Aaron David Miller makes a baffling statement:
But the latest use of chemicals by Assad — perhaps their most extensive deployment since Saddam Hussein killed thousands of Kurds in Halabja – mandates a response, no matter how ineffective or risky it proves to be [bold mine-DL].
Miller often likes to distinguish between “smart” and “dumb” policies. Last year, he said that “the appropriate dividing line for Americans should not be between Democrat and Republican, left and right, liberal and conservative, but between dumb and smart.” When responding to calls to suspend aid to Egypt following the coup and crackdown on protesters, he dubbed an idea “even dumber” than the “dumb” ideas he has promoted in the past.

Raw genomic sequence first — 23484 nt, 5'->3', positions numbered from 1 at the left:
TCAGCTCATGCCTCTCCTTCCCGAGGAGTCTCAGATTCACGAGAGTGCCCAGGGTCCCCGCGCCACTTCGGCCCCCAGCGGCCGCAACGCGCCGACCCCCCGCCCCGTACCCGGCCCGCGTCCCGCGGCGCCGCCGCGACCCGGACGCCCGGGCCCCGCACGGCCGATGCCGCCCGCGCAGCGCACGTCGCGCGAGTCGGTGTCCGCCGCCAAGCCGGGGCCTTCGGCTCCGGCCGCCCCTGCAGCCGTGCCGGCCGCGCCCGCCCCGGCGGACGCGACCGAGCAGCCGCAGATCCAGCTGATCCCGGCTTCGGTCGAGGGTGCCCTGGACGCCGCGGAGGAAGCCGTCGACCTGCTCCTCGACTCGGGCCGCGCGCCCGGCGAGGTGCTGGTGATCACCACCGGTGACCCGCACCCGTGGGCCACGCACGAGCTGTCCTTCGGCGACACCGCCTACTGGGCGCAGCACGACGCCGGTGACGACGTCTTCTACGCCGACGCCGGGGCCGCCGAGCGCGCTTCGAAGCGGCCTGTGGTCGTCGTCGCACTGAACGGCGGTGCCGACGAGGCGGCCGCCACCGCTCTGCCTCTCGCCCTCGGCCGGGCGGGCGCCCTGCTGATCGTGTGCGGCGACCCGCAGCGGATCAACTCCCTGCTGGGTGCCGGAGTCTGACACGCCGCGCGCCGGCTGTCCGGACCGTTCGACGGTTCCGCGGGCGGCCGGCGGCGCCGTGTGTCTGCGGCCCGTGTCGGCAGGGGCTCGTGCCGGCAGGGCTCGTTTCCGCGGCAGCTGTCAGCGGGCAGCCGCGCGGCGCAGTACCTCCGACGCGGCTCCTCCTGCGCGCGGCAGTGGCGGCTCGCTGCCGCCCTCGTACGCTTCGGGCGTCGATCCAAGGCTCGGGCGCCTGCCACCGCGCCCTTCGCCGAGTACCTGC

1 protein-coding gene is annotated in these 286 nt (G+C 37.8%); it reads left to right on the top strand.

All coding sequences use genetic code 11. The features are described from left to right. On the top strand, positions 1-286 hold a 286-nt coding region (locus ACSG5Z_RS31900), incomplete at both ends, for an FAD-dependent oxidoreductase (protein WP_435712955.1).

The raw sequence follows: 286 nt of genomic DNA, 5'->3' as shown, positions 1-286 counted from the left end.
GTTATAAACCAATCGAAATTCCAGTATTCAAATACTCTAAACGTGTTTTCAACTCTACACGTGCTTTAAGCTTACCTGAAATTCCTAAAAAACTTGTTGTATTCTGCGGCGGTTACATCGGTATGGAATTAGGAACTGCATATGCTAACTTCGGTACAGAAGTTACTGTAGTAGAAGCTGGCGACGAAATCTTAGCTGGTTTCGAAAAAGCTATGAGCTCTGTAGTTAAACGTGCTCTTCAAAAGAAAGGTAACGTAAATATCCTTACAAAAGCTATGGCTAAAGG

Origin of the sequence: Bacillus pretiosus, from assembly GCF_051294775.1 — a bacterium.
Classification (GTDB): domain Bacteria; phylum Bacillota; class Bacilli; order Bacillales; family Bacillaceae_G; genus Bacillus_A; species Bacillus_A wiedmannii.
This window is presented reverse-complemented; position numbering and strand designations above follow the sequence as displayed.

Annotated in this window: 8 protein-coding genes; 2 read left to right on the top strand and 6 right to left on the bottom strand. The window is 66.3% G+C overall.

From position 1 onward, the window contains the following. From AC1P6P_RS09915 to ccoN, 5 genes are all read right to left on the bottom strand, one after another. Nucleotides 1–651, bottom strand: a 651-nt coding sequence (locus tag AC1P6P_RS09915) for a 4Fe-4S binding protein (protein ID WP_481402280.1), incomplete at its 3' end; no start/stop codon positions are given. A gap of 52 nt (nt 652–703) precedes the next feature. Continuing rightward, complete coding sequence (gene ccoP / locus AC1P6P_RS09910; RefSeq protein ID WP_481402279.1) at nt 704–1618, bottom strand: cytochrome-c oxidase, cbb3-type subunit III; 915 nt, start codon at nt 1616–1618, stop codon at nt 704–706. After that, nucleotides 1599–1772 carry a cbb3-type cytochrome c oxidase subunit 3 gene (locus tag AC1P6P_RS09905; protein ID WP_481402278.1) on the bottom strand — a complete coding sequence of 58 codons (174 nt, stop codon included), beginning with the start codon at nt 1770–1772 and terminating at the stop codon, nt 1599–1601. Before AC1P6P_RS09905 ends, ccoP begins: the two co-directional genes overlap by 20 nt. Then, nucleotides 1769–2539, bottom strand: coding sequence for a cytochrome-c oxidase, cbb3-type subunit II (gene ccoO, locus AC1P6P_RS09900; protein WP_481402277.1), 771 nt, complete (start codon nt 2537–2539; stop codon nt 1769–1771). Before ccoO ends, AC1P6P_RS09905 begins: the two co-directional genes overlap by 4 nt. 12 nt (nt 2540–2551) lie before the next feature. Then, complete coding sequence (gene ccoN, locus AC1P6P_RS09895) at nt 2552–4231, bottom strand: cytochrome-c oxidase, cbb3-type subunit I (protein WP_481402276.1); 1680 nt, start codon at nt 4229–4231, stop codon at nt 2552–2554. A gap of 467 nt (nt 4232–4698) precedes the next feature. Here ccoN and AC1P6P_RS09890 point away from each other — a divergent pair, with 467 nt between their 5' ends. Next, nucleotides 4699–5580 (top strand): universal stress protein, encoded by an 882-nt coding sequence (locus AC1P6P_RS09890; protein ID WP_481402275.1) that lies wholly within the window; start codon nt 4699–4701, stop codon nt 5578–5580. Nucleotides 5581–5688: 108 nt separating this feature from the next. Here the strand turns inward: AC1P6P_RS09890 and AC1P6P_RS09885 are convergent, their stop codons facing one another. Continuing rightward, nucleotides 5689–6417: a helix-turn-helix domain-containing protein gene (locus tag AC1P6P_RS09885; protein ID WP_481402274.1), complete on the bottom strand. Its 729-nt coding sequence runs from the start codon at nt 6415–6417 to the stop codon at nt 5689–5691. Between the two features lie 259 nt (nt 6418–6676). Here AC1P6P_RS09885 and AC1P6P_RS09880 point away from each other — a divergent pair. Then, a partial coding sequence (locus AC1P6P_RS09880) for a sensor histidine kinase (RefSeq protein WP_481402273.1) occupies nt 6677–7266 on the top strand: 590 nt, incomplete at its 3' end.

So it seems fitting to observe that the sentence from Miller I quoted above is possibly one of the dumbest things anyone has written about Syria in the last two years. Assuming the Syrian government used chemical weapons, it doesn’t mandate an American response. The U.S. may choose to attack Syria, but it isn’t required to do so by any international convention or commitment that it has made. To say that the U.S. must respond is false, but it’s the second part of this formulation that is breathtakingly foolish. The U.S. has to respond to something “no matter how ineffective or risky” that response is? Oh, all right. Costs and consequences are irrelevant to the decision to start bombing another country, and action has to be taken for the sake of taking action. There could be no better statement of irresponsible do-somethingism than this.